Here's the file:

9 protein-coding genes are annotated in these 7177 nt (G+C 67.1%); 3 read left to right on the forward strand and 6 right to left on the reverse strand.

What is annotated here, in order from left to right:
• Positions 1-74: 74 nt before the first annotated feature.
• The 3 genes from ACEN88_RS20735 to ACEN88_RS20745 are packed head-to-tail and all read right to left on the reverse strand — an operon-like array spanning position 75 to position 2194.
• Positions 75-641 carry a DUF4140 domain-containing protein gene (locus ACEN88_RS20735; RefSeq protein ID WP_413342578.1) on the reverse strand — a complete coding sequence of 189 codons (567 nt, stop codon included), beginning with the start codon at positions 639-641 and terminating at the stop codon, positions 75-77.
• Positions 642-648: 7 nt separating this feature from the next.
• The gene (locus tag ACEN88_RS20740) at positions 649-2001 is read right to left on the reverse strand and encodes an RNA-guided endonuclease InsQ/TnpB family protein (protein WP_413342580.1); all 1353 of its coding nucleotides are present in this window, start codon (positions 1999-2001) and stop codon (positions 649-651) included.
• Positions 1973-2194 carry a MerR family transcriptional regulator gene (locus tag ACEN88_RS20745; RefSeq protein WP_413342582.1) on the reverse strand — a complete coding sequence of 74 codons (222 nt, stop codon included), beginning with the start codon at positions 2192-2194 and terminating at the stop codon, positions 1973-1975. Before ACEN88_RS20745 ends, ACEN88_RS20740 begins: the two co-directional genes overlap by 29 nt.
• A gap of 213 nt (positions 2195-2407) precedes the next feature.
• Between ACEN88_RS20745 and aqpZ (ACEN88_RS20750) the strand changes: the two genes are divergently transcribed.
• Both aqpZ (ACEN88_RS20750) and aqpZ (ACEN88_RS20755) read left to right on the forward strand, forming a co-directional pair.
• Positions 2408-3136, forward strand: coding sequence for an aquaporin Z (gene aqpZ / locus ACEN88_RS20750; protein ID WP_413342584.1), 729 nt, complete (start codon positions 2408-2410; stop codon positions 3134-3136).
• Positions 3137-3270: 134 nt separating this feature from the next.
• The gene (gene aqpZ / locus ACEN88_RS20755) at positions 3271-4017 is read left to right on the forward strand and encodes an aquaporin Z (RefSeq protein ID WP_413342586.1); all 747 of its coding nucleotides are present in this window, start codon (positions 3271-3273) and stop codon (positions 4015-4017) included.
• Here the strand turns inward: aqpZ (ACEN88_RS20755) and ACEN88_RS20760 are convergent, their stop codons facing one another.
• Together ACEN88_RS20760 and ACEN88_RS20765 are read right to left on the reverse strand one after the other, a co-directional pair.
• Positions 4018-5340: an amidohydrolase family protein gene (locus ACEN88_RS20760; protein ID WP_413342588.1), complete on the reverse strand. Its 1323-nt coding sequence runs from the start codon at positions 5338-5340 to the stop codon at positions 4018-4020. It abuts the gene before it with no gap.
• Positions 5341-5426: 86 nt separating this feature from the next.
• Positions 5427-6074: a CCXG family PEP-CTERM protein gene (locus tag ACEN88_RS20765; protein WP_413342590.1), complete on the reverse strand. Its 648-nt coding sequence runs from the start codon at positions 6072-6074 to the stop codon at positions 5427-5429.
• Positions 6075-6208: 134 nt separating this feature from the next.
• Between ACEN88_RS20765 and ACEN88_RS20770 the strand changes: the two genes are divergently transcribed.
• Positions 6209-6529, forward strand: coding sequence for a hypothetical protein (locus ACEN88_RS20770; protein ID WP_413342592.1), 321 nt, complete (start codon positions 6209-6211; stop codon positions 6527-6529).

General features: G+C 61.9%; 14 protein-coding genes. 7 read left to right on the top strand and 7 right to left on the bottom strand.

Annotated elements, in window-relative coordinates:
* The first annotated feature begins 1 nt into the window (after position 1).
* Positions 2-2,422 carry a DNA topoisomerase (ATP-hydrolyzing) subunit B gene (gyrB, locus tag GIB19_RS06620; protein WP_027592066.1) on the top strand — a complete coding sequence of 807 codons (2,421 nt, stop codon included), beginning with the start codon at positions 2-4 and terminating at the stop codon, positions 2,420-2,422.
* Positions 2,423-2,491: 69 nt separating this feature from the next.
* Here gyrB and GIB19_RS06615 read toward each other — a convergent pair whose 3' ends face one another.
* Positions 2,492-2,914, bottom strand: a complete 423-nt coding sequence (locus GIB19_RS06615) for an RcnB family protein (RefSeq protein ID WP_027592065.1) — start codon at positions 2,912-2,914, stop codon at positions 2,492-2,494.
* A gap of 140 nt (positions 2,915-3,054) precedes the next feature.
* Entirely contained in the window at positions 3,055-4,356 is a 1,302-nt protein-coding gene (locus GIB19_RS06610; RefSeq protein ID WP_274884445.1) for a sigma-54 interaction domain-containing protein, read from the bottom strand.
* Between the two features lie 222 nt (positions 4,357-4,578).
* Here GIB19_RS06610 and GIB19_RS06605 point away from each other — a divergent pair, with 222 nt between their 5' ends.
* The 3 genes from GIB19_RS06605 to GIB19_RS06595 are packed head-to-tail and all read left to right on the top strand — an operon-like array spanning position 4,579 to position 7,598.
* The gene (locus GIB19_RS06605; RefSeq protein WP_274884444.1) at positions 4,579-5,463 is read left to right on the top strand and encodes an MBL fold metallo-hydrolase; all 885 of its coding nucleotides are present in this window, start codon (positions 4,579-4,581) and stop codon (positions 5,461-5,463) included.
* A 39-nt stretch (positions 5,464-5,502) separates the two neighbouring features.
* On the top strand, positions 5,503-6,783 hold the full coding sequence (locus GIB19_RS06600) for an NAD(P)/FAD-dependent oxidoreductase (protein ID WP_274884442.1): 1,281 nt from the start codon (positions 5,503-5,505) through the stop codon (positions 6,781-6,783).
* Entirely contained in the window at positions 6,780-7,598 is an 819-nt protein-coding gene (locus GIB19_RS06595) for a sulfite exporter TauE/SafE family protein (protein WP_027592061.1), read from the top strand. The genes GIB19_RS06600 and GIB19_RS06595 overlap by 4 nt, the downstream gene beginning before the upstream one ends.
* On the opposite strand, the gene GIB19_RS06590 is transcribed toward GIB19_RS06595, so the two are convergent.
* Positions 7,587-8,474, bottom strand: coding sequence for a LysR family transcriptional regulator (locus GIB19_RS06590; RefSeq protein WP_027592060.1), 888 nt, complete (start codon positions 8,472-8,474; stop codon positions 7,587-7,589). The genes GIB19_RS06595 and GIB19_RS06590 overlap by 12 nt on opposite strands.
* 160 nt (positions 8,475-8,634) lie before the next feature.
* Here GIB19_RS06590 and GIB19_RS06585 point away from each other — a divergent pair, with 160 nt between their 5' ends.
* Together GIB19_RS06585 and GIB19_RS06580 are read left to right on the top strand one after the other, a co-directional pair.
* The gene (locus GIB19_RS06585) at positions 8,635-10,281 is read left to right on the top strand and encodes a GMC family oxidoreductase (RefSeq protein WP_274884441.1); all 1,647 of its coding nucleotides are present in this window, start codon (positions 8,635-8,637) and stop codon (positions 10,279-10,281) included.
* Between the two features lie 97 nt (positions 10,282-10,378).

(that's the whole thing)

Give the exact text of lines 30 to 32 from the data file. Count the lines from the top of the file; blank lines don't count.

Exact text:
* A gap of 140 nt (positions 2,915-3,054) precedes the next feature.
* Entirely contained in the window at positions 3,055-4,356 is a 1,302-nt protein-coding gene (locus GIB19_RS06610; RefSeq protein ID WP_274884445.1) for a sigma-54 interaction domain-containing protein, read from the bottom strand.
* Between the two features lie 222 nt (positions 4,357-4,578).